An Ascent for the History Books
Robbins’ team blasted up the Northwest Face on June 24, 1957. A couple of days later, Harding and his team arrived in the Valley ready to attempt the face. To their amazement, they saw that a team was already up there. Harding knew Robbins, and he knew that failure for Robbins was unlikely. His heart must have sunk in that moment. A historic ascent of Half Dome had been within his grasp, and then it was snatched away. Harding was not a man to ruminate long on his failures. Instead, his desire quickly moved to the grandest of Yosemite’s walls—a wall so grand that no one else had even entertained the idea.
Meanwhile, Robbins, Gallwas, and Sherrick had hauled five days of food and water up the face. By the end of the first day, they reached the high point from the previous attempt.
They slept on a narrow ledge, still wearing their makeshift harnesses. Tethers went from their harnesses to a few pitons hammered into the natural cracks; this was all that held them to the wall.
The easy climbing was now below them. What lay ahead would be far more difficult. There were featureless sections of rock, disconnected ledges and cracks, and the intimidating Visor that loomed overhead and blocked their way to the summit.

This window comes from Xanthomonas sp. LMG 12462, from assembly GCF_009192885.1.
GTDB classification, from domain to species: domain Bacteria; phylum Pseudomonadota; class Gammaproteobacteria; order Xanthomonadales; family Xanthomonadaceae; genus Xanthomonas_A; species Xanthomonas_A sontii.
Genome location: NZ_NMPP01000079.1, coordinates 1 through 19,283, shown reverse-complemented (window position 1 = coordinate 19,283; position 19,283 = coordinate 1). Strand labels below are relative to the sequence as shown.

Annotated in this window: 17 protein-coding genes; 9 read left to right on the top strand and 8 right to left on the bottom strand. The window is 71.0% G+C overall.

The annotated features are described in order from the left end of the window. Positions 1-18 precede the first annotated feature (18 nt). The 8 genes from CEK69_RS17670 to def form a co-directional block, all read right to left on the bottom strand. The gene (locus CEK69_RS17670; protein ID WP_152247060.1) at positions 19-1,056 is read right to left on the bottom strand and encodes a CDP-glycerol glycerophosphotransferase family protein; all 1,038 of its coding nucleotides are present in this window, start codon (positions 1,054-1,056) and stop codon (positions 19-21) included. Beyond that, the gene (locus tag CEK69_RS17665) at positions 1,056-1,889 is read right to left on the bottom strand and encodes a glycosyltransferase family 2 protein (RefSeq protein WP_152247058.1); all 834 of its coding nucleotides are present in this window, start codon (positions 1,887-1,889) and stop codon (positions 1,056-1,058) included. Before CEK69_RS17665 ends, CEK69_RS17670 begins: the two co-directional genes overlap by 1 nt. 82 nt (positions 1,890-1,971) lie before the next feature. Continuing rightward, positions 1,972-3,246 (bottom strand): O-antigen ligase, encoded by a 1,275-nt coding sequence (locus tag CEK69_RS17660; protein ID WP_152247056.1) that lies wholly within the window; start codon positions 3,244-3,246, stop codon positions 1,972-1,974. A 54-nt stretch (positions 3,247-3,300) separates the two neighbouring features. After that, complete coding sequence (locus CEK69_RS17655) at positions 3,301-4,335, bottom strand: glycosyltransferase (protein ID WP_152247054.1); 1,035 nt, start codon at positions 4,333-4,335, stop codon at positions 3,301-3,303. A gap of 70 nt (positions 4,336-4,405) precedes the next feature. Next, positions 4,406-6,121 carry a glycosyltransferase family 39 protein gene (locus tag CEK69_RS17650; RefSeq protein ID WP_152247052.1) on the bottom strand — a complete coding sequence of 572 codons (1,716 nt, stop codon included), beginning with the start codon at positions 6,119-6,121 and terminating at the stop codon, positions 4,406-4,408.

At one of the blank sections, rather than drill more bolts into the rock, and thus scar it for eternity, Robbins attached his rope to a lone piton. Sherrick, his belayer, lowered Robbins 50 feet down the wall. Then Robbins began to run back and forth across the wall. Robbins’ goal was to swing himself over to a natural rock chimney where they could continue their upward progress. There was nothing but nearly a thousand feet of air below him. Running across the wall was a nerve-wracking effort for Robbins and his companions. After several attempts, Robbins reached the chimney. They could continue! But the sun was quickly setting over El Capitan to the west. They set up camp on a nearby ledge and settled in for another night in this vertical wilderness. Their sleep that night must have been fitful at best for great uncertainty loomed overhead.